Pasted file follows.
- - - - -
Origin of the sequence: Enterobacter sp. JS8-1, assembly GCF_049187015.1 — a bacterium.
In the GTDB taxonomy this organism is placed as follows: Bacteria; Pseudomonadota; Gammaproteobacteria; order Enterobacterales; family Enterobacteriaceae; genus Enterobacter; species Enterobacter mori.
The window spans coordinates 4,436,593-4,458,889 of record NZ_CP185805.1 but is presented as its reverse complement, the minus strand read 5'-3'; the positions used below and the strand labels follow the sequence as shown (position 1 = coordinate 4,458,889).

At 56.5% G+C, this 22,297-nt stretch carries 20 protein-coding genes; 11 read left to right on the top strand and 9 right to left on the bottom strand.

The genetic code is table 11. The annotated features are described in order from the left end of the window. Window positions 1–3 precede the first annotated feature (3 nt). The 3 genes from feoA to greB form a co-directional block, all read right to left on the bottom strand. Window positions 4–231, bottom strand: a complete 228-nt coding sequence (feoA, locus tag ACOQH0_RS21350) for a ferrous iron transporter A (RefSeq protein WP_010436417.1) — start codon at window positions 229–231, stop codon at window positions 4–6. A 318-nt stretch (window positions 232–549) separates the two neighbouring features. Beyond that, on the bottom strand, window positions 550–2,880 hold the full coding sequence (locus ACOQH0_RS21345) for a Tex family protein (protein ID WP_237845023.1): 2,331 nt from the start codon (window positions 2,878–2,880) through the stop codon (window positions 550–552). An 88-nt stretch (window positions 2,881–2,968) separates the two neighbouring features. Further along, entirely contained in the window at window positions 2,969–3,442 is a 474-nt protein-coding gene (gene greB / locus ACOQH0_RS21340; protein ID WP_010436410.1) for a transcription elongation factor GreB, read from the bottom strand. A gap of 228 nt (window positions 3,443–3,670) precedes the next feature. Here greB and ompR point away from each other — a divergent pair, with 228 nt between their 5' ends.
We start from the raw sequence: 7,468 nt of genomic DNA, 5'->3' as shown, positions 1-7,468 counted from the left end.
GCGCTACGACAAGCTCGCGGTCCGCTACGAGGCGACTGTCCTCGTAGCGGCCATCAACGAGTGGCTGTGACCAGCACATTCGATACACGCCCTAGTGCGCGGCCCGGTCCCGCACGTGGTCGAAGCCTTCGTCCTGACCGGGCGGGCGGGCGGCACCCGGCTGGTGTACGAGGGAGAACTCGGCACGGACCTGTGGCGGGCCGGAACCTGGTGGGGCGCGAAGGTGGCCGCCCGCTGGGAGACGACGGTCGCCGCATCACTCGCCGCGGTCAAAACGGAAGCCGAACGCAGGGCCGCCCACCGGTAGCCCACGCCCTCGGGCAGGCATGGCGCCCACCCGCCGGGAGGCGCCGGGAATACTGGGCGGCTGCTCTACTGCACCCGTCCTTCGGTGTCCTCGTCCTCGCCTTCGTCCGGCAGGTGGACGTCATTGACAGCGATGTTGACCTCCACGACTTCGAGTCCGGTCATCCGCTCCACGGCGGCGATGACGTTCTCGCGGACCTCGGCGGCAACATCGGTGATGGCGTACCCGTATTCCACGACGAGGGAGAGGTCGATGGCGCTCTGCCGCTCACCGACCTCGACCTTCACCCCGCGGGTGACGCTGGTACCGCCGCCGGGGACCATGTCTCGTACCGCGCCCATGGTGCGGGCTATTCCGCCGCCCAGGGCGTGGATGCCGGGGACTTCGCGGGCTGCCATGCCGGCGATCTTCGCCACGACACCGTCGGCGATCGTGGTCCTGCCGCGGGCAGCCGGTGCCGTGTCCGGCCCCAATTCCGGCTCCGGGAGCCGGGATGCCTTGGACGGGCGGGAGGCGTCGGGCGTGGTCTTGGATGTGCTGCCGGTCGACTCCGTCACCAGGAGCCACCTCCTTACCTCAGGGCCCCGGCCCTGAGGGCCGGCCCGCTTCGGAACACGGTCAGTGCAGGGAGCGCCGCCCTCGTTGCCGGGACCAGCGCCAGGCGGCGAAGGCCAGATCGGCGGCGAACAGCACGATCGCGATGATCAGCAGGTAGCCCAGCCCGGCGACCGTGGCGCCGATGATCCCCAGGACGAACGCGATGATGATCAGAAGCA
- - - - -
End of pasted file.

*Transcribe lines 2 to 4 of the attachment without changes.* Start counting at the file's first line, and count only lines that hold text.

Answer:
In the GTDB taxonomy this organism is placed as follows: Bacteria; Pseudomonadota; Gammaproteobacteria; order Enterobacterales; family Enterobacteriaceae; genus Enterobacter; species Enterobacter mori.
The window spans coordinates 4,436,593-4,458,889 of record NZ_CP185805.1 but is presented as its reverse complement, the minus strand read 5'-3'; the positions used below and the strand labels follow the sequence as shown (position 1 = coordinate 4,458,889).

At 56.5% G+C, this 22,297-nt stretch carries 20 protein-coding genes; 11 read left to right on the top strand and 9 right to left on the bottom strand.